Hogarth (2003) suggests seven guidelines to educate intuition. These are “(i) select and/or create our environments (apprenticeship model); (ii) seek feedback; (iii) impose circuit breakers; (iv) acknowledge emotions; (v) explore connections; (vi) accept conflict in choice; and (vii) make scientific method intuitive.” also possible to learn to improve the effectiveness of rapid cognition by recreating these environments in the classroom.

Learning the discipline is also an essential aspect of rapid cognition. The more and the deeper you know about law or criminal justice the better rapid cognitive decisions you can take. Those who have a vast knowledge, whether developed by conscious learning, tacit learning, or—even better—a combmation of both, are the ones who can make the best intuitive decisions. Since the rapid and the analytical thought systems communicate with each other in our brains, what was once the domain of analytical thinking can become the terrain of rapid cognition (Hogarth, 2003). For example, when a police officer drives a police car to chase a suspect for the first time, he or she will have to consciously think analytically about the car chase. When that professional gains more experience, he or she will probably be able to pursue the suspect using System 1 thought processes. If the chase becomes extraordinary, then that police officer may change back to System 2 thinking.

Feedback is an essential aspect of the whole deep-learning process. It is also central in the education of rapid cognition. Obtaining timely feedback about our intuitive decisions helps us improve future rapid cognition decisions. For example, suppose that a parole officer makes an intuitive prediction that a parolee will not jump parole, based only on a quick glance at the parolee’s file and a brief observation of the parolee in person. Then, let’s assume that the parolee gets intoxicated and breaks the terms of parole. The parole officer receives information (feedback) about the violation of the parole. In the future, when the parole officer gets a new parolee with some similar characteristics and history as that parolee, the parole officer may predict that this time the new parolee will also jump parole. The more feedback one receives about one’s rapid cognitive decisions, the more educated the future intuitive decisions will be.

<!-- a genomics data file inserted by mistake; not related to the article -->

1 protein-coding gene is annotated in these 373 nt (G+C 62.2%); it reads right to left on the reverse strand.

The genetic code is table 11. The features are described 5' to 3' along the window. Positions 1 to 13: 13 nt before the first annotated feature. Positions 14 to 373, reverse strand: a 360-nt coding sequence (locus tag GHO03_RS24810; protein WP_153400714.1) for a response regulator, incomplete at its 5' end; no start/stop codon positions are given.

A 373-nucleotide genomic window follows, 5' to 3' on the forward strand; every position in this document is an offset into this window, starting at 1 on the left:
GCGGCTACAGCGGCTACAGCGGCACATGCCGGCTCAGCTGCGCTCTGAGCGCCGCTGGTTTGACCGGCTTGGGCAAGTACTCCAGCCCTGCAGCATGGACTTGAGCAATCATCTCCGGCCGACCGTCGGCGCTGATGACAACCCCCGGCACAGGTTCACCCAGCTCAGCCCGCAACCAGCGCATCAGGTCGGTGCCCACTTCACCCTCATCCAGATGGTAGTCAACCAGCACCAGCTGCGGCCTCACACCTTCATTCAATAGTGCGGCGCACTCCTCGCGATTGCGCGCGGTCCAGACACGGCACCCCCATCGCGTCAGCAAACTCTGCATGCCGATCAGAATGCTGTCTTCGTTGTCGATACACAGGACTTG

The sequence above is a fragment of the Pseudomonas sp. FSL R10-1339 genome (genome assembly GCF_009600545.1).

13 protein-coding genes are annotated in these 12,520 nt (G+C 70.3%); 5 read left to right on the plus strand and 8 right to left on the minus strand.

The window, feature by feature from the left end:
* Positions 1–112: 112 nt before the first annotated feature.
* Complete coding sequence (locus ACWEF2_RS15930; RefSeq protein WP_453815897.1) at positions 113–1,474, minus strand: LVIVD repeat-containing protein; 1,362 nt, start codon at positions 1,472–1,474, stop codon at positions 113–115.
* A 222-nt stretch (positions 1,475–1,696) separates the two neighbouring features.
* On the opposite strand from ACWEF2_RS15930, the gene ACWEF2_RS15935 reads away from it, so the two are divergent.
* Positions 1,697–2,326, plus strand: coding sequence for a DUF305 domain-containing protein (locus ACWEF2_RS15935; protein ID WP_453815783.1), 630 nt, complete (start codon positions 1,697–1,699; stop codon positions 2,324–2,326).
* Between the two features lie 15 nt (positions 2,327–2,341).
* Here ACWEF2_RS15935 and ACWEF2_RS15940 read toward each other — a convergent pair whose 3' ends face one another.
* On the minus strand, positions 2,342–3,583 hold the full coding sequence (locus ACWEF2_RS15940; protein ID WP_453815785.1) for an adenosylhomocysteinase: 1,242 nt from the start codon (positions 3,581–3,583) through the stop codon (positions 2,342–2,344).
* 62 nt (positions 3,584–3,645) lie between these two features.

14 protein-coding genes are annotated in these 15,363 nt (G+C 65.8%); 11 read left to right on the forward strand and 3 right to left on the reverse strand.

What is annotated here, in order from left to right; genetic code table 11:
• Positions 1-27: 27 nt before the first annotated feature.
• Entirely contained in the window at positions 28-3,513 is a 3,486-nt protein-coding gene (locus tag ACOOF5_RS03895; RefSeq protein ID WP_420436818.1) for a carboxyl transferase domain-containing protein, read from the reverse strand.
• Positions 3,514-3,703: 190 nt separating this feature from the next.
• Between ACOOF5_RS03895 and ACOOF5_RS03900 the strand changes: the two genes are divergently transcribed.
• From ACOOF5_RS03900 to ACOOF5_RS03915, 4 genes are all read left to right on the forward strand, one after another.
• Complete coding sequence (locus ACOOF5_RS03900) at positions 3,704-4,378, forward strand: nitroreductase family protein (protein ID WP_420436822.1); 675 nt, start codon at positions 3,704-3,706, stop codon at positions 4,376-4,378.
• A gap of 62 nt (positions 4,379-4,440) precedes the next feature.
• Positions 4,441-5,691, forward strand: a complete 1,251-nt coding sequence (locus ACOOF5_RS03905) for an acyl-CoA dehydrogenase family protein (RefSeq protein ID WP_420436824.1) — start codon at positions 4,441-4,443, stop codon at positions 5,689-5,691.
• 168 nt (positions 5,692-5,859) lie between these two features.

Another factor that is closely connected to feedback is metacogni-tion, which I will fully develop in Chapter 7. Succinctly, metacognition consists of reflecting about one’s own leanring process through—general and discipline-specific—categories of analysis. For rapid cognitive thought processes, general categories of analysis include the knowledge of how System 1 thinking operates and how human beings make rapid cognitive decisions. Students need to be aware of the existing of both analytical and rapid cognition models. They need to know how we reach intuitive conclusions and how we make decisions based on the information we process rapidly. They need to be aware of “the circumstances in which intuitive errors are probable” and how to prevent them (Kahneman, 2011).